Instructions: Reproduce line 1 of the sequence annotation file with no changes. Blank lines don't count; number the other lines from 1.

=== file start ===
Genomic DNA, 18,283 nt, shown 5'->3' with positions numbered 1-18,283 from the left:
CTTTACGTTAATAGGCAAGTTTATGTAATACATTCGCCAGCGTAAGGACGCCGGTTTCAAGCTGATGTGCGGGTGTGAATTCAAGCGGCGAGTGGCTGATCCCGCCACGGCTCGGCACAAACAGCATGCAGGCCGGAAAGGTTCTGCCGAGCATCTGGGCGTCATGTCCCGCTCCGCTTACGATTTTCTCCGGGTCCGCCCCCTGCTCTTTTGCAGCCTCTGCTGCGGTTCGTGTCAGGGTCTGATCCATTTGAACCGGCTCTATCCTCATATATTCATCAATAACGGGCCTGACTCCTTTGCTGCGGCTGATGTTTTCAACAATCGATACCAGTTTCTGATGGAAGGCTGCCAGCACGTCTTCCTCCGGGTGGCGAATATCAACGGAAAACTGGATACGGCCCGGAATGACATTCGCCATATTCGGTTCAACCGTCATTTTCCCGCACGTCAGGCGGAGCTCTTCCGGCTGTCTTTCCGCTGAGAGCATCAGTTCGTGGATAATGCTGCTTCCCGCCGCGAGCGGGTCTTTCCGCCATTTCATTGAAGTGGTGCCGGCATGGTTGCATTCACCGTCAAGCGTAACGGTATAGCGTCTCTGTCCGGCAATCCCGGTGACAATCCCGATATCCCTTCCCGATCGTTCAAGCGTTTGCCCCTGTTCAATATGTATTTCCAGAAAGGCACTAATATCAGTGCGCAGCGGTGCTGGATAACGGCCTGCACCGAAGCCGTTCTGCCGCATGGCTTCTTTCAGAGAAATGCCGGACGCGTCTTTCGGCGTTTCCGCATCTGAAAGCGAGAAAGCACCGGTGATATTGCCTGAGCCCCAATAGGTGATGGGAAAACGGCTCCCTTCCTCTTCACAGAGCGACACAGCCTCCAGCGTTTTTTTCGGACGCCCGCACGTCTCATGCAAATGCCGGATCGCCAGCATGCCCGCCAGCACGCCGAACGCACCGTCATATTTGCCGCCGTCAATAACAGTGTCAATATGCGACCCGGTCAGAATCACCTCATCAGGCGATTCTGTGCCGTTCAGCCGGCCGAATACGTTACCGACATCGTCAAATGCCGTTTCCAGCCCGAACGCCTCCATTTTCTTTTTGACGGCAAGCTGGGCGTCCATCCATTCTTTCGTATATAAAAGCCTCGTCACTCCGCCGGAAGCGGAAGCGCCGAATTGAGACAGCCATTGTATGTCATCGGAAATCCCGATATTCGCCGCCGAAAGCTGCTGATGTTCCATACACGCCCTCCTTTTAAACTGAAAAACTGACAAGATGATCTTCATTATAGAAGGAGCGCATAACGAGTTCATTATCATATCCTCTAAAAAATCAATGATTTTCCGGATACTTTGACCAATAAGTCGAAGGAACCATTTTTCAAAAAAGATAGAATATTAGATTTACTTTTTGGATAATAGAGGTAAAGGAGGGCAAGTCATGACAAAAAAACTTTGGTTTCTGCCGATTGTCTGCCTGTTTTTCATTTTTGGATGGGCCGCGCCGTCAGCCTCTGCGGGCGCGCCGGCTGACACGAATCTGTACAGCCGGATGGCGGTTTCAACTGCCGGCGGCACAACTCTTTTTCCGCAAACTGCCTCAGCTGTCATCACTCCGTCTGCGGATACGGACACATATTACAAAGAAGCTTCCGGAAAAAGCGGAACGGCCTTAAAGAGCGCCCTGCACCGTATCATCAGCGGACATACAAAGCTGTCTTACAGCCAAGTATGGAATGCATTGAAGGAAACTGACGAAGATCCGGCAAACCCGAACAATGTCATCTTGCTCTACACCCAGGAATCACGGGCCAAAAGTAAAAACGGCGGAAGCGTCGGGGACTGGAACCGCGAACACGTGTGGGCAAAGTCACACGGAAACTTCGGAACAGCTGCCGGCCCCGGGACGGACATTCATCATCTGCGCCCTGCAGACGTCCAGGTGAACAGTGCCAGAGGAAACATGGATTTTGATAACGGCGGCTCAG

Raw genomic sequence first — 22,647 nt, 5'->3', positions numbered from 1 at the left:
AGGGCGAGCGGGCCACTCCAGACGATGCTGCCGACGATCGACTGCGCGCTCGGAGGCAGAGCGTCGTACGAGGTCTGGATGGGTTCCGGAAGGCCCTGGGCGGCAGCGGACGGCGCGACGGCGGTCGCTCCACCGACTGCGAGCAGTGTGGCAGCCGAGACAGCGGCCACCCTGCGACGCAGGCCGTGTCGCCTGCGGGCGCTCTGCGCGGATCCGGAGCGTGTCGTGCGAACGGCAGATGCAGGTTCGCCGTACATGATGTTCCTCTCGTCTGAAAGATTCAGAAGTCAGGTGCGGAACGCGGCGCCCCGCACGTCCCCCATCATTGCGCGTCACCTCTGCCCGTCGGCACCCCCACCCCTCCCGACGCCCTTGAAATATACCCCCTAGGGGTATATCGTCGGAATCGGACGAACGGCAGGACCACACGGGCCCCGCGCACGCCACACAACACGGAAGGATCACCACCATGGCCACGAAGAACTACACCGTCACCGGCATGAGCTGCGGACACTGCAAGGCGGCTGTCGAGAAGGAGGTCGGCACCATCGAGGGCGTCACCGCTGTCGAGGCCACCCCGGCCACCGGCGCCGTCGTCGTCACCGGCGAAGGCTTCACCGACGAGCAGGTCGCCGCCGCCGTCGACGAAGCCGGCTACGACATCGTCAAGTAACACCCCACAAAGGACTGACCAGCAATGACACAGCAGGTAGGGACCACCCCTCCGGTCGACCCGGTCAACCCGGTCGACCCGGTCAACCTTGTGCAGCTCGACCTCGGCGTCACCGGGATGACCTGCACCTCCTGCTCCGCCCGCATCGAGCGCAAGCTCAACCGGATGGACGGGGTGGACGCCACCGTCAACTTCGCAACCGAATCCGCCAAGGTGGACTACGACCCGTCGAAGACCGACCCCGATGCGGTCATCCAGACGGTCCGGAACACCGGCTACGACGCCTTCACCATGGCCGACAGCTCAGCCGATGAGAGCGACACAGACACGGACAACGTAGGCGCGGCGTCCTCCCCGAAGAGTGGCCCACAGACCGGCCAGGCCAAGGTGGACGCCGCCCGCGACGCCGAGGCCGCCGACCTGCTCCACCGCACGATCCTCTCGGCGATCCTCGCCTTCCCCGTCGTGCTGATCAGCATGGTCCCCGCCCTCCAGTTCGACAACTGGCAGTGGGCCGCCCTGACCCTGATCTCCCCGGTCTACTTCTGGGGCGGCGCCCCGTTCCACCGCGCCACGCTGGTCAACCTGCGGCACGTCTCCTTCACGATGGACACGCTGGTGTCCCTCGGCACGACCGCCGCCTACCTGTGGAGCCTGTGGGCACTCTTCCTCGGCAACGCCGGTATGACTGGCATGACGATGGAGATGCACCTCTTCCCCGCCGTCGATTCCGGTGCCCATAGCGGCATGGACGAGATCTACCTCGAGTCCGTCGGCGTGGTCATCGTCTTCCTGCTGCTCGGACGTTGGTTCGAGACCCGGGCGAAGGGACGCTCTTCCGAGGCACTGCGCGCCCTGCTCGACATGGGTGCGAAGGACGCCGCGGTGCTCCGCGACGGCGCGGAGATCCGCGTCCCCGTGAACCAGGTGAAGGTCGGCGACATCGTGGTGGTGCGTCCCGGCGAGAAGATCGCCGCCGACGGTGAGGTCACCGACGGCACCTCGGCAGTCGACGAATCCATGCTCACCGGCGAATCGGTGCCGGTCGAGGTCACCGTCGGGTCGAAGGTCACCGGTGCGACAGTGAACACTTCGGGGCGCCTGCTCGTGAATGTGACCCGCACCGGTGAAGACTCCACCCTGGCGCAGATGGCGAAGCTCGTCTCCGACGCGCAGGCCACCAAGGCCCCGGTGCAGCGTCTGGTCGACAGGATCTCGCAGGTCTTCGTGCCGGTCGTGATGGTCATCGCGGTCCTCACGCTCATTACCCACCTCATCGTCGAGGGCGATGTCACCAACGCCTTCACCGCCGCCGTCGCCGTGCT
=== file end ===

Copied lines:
Genomic DNA, 18,283 nt, shown 5'->3' with positions numbered 1-18,283 from the left: